The DASH Diet: Finding the Right Balance for Sodium Intake

The DASH Diet: Finding the Right Balance for Sodium Intake

You may think the DASH diet restricts your sodium intake to help lower your blood pressure. While this is a good idea because most Western diets have too much salt, you must also be careful. Reducing your salt too much can be a problem, so being a little salty is not an issue. The sodium in your diet will generally come from table salt because sodium is the main component of salt. Too much sodium will cause dehydration and high blood pressure, and you should only eat between 1,500 and 2,300 mg daily. 

You can choose between the standard and low-sodium DASH when on the DASH diet. These variations are the same, with the only difference being the amount of sodium you can have. The standard DASH allows more sodium than the low-sodium one. This may make you think the low-sodium variation is the way to go. After all, reducing your sodium intake should give you more benefits. 

Wrong!

There are a lot of risks that are associated with getting too little sodium. These risks are unknown, but you must know what they are if you think about the DASH diet. 

Increase in Insulin Resistance

Some studies have found that lowering your sodium intake too much will increase your insulin resistance. This is when your body does not respond well to insulin, resulting in higher blood sugar levels. This is important because insulin resistance is considered a significant driver for type 2 diabetes. 

One study found that insulin resistance increased in healthy people after only seven days of getting too little sodium. Of course, this will not happen to everyone, but the risk is there. The studies that have been done into this vary in length and the degree of sodium restriction, leading to a bit of debate.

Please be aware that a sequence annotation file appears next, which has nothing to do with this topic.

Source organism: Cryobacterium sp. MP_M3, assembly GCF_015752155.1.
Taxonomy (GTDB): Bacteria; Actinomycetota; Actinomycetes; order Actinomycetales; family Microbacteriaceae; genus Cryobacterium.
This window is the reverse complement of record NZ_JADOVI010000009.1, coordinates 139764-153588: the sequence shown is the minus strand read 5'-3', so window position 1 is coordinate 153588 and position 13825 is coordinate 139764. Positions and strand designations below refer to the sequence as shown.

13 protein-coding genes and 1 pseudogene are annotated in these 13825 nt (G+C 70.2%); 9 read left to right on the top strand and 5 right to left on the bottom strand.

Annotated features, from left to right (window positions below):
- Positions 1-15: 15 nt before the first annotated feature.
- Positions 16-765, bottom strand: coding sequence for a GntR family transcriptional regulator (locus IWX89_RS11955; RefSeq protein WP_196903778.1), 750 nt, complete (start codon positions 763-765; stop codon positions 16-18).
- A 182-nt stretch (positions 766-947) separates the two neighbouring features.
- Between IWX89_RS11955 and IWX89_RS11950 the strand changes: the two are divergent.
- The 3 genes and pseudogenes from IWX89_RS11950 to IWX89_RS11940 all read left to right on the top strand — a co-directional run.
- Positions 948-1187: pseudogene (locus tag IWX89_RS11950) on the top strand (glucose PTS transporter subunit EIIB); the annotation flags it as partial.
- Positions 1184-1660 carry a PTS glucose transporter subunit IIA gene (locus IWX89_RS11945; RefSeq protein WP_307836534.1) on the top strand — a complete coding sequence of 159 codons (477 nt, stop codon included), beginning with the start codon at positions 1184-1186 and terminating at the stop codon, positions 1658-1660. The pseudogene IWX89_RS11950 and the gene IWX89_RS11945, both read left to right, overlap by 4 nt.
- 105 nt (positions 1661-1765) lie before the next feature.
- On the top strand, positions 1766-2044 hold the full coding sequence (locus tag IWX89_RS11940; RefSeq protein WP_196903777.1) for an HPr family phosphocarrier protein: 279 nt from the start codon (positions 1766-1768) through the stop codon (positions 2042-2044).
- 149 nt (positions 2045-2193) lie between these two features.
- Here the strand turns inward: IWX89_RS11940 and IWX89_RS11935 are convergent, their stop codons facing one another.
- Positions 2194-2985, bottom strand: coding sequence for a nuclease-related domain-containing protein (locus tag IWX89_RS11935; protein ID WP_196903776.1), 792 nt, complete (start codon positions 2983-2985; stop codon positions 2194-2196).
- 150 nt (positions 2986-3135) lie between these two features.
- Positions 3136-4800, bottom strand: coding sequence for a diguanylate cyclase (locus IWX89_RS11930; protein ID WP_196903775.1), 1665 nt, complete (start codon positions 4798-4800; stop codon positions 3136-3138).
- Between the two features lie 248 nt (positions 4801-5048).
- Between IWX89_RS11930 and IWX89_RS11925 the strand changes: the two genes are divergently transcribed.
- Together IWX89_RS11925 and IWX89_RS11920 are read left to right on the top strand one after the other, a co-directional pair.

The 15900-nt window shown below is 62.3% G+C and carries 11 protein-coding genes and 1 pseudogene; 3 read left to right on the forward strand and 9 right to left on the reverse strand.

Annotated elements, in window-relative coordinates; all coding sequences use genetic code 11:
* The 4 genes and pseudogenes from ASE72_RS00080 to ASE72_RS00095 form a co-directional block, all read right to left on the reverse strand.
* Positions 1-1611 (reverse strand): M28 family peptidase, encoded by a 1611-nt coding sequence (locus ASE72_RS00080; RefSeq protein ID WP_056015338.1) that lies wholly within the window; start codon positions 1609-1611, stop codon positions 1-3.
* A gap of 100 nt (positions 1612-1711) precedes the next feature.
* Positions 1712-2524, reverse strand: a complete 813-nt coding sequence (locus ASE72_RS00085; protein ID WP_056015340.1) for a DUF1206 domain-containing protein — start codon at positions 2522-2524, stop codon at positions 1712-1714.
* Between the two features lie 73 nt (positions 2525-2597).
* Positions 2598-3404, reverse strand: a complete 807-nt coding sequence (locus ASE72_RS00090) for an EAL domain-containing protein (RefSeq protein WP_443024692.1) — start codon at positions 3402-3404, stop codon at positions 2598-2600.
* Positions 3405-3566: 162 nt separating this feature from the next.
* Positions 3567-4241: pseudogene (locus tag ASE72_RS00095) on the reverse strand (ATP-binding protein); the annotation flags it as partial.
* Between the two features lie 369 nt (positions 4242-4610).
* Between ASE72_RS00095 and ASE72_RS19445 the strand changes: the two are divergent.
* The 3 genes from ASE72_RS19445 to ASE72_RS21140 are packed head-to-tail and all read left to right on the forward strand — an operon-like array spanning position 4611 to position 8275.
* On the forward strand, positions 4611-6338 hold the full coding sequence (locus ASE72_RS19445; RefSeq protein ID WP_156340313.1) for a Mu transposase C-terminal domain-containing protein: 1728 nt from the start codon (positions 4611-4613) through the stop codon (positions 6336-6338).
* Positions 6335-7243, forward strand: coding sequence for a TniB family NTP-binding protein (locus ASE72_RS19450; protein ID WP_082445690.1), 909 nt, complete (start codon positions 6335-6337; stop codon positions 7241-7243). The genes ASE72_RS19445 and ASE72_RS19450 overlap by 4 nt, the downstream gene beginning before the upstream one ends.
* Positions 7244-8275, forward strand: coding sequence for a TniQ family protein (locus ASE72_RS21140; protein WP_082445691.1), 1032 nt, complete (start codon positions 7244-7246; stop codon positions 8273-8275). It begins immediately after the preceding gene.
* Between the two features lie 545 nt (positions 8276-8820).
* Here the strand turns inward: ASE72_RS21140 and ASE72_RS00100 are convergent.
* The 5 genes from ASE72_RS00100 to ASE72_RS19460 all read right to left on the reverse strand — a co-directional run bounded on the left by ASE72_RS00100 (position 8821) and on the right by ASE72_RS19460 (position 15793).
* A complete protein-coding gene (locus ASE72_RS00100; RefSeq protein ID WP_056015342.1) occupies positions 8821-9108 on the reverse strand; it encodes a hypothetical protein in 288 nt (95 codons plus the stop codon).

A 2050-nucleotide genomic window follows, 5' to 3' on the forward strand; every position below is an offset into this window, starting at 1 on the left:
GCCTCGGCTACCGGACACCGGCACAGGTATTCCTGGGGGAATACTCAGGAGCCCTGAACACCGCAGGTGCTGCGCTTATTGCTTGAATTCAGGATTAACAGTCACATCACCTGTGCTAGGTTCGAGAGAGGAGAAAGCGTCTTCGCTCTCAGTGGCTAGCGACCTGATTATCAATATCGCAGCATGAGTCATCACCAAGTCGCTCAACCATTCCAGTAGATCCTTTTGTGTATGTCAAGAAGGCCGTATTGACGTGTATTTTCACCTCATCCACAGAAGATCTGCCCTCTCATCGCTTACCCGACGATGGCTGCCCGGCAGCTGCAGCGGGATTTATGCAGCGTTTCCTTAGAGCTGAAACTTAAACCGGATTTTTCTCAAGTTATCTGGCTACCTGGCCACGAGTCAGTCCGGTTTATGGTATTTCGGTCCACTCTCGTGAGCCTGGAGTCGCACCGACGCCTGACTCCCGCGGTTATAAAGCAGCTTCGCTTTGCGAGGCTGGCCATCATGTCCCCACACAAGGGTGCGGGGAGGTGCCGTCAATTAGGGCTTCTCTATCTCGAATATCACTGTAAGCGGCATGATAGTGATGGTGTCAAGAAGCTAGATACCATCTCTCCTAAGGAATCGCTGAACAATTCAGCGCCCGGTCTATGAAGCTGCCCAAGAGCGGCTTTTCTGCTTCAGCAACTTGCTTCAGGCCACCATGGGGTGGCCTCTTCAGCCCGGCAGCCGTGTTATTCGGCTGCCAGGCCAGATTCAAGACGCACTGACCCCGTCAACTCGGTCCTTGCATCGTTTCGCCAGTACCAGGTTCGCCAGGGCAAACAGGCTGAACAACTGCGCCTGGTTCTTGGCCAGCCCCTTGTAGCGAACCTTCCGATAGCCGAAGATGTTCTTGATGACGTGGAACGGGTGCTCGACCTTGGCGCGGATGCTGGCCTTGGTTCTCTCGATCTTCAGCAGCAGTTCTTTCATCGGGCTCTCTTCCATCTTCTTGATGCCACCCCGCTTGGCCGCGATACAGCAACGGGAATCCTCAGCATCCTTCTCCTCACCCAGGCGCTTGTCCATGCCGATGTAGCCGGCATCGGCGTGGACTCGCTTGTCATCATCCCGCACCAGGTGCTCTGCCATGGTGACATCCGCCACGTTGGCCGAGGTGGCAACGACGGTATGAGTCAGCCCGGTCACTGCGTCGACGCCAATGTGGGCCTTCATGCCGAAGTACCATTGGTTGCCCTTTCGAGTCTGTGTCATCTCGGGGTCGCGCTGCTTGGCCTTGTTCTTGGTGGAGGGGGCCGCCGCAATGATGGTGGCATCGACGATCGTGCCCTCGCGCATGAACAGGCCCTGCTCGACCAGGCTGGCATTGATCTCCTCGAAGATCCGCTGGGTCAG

Could Raise LDL Cholesterol and Triglycerides

High levels of triglycerides and LDL cholesterol can increase the risks of heart disease. There is no point in lowering your blood pressure if you are increasing your bad cholesterol at the same time. This can happen when you have too little salt in your diet. 

Healthy people on a low-sodium diet were found in one study to have an increase in LDL cholesterol of 4.6%. Their triglyceride levels also increased by 5.9%. A recent study placed the increases at 2.5% and 7%, respectively. 

Higher Risks of Hyponatremia

Hyponatremia is something you do not hear about very often, and this is low blood sodium levels. Most people who have this assume it is dehydration because it has many of the same symptoms. The problem is that when this condition is left untreated, it can lead to headaches, seizures, comas, swelling of the brain, and even death. Specific populations are more prone to this condition and should be careful when trying the DASH diet. 

Older people and athletes who complete long-distance endurance events are among these groups. These groups are at a higher risk for this condition and must be very careful with reducing their sodium intake. If you are an active person or an athlete, you should avoid restricting your sodium intake too much. As you exercise, you will be losing sodium through your sweat. You will suffer from hyponatremia if you are not replenishing this through a balanced sodium diet. 

If you eat a lot of sodium in your diet, a reduction is essential to reduce your hypertension or the risks of hypertension. The problem comes when you lower your intake too much. The average person eating a Western diet will have a total sodium intake of around 3,200 mg. This is much higher than the recommended daily amount of 2,500.  Reducing sodium from 3,200 mg to 1,500 mg on the low-sodium DASH diet can cause problems. This sudden reduction will shock the body, and you could fall into hyponatremia. If you do not have high sodium levels in your diet, lowering the intake a little will work better than lowering it a lot. 

With all the risks associated with getting too little sodium, you may wonder if this is all worth it. This is a good question and one that a lot of people have been asking. Major health organizations still recommend DASH and other low-sodium diets for many people. Why? All the benefits that you can get if you have hypertension. How the DASH diet works will also ensure you are eating better. Eating whole foods and cutting out processed foods will naturally reduce your sodium intake to a healthy level. 

Remember that the average Western diet has over 3,000 mg of sodium daily. Lowering this by eating the right foods will put you in the healthy range of sodium for an adult. The risks of this diet only occur when you are on the low-sodium variation or try to cut your sodium even more than the diet does.